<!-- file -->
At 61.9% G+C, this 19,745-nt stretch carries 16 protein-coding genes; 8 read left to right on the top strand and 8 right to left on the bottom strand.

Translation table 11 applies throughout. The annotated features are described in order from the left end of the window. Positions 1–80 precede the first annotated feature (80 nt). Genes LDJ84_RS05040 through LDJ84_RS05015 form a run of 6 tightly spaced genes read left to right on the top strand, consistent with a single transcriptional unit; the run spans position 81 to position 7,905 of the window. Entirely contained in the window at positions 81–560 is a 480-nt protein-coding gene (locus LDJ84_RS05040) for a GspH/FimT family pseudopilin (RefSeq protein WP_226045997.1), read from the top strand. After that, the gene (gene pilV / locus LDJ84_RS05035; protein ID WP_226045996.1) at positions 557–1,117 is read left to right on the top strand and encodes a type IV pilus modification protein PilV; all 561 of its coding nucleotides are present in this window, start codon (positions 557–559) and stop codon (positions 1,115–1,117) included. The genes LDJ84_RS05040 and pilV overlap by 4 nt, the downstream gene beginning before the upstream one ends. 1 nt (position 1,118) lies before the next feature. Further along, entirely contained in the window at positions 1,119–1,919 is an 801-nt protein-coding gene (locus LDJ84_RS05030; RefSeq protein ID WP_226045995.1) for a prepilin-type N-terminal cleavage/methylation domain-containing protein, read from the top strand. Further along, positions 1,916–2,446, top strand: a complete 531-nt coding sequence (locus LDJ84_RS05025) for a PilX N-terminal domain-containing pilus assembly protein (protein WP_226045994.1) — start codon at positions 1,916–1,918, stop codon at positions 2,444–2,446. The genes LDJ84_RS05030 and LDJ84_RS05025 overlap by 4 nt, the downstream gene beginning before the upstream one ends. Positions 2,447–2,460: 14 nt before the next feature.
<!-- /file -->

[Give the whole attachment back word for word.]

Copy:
At 61.9% G+C, this 19,745-nt stretch carries 16 protein-coding genes; 8 read left to right on the top strand and 8 right to left on the bottom strand.

Translation table 11 applies throughout. The annotated features are described in order from the left end of the window. Positions 1–80 precede the first annotated feature (80 nt). Genes LDJ84_RS05040 through LDJ84_RS05015 form a run of 6 tightly spaced genes read left to right on the top strand, consistent with a single transcriptional unit; the run spans position 81 to position 7,905 of the window. Entirely contained in the window at positions 81–560 is a 480-nt protein-coding gene (locus LDJ84_RS05040) for a GspH/FimT family pseudopilin (RefSeq protein WP_226045997.1), read from the top strand. After that, the gene (gene pilV / locus LDJ84_RS05035; protein ID WP_226045996.1) at positions 557–1,117 is read left to right on the top strand and encodes a type IV pilus modification protein PilV; all 561 of its coding nucleotides are present in this window, start codon (positions 557–559) and stop codon (positions 1,115–1,117) included. The genes LDJ84_RS05040 and pilV overlap by 4 nt, the downstream gene beginning before the upstream one ends. 1 nt (position 1,118) lies before the next feature. Further along, entirely contained in the window at positions 1,119–1,919 is an 801-nt protein-coding gene (locus LDJ84_RS05030; RefSeq protein ID WP_226045995.1) for a prepilin-type N-terminal cleavage/methylation domain-containing protein, read from the top strand. Further along, positions 1,916–2,446, top strand: a complete 531-nt coding sequence (locus LDJ84_RS05025) for a PilX N-terminal domain-containing pilus assembly protein (protein WP_226045994.1) — start codon at positions 1,916–1,918, stop codon at positions 2,444–2,446. The genes LDJ84_RS05030 and LDJ84_RS05025 overlap by 4 nt, the downstream gene beginning before the upstream one ends. Positions 2,447–2,460: 14 nt before the next feature.